Is anyone not moving for legalization now?
The controversial issue has been gaining attention across the country now that 18 states are allowing it in some form.
Florida Cannabis Action Network president Jodi James said she’s an advocate for “sensible cannabis policy.”
“What’s happening right now is that people who truly need access to the medicine don’t have it,” James said.
James leads a state movement that would like to see medical marijuana legalized in Florida, just like other states.
“They regulated it, they controlled it. The sky didn’t fall down and it makes more sense for public safety,” James said.
Right now there’s an effort by Democratic Senator Jeff Clemens from District 27 from Palm Beach County to create a bill that would legalize medical marijuana.
Other bills have failed but supporters said the legalization of marijuana in Washington and Colorado for recreational use have opened the doors of opportunity.
But there are people against.
A groups like the Centers for Drug Free Living in Orlando said they don’t take a stance on whether it should be legal or not but think their treatment facilities would feel an impact.
“The easier to get it, the more likely it will probably be used and the more it’s used the more addiction and abuse you are going to see out of it,” said Center For Drug Free Living official Todd Dixon.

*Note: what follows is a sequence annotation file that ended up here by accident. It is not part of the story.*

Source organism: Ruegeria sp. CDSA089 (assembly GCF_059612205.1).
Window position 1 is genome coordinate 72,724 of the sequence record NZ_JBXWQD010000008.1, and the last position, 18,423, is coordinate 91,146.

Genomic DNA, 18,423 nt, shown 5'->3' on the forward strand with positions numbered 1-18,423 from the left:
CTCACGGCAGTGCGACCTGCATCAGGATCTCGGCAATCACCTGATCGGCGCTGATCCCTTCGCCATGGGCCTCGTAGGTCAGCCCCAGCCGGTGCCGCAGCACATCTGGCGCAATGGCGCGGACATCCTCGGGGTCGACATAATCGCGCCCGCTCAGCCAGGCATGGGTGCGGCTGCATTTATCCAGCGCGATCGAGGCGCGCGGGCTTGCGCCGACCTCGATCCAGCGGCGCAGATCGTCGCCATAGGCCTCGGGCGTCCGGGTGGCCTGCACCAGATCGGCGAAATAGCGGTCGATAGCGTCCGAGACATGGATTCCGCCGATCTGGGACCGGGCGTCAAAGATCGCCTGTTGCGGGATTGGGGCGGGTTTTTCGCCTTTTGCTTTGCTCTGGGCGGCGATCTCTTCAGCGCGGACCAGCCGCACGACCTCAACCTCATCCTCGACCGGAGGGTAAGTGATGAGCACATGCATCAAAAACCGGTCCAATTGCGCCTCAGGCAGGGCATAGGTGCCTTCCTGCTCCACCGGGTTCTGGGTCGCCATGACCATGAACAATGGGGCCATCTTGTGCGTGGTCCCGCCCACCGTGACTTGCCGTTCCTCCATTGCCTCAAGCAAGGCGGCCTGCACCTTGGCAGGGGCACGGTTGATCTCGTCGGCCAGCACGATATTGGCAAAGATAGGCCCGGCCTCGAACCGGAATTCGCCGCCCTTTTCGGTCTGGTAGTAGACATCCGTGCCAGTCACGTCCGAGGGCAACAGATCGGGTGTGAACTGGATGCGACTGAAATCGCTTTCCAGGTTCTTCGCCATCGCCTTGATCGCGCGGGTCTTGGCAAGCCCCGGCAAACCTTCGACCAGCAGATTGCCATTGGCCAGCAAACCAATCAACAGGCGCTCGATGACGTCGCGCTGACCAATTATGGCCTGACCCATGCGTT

Dixon also said there are serious downfalls to smoking it.
“Smoking in general, whether it’s marijuana or tobacco has a whole other host of negative health side effects,” Dixon said.
The group partnership at DrugFree.org issued News 13 a statement regarding the issue:
“Legalization of marijuana does not change the reality that use of marijuana, alcohol or any drug in adolescence poses risks to childhood brain development and significantly increases the likelihood of progression to addiction.
What legalization may well increase is the availability of marijuana to teens – and the kind of aggressive marketing to underage users that alcohol and tobacco companies have consistently engaged in – to the clear detriment of young people’s health and well-being.
In the interest of protecting kids, and based on the perspective of parents, we believe that adding marijuana to the menu of legally available substances and marketed products will make it more likely that kids will use it. The need for education, prevention and guidance toward effective treatment increases dramatically with legalized marijuana. Our role in motivating and equipping parents to prevent or get help with a child’s involvement with drugs does not diminish, but instead becomes all the more important.
From this perspective, The Partnership at Drugfree.org does not support legalized and marketed marijuana.”
“You can’t go to the mall without being bombarded with something with a pot leaf, so what kind of message are we sending to our kids,” James said.
Whether you agree or not, the issue is being talked about both in homes across the country and in Tallahassee.
“Marijuana is already here, cannabis is already here, now get to make some tough decisions on how we are going to regulate it or control it, who we are going to let have access to it, and who shouldn’t have access to it, so we want to have that conversation I think this is the year,” James said.
Clemens said the bill is currently in the drafting phase. It should be completed within the next few weeks.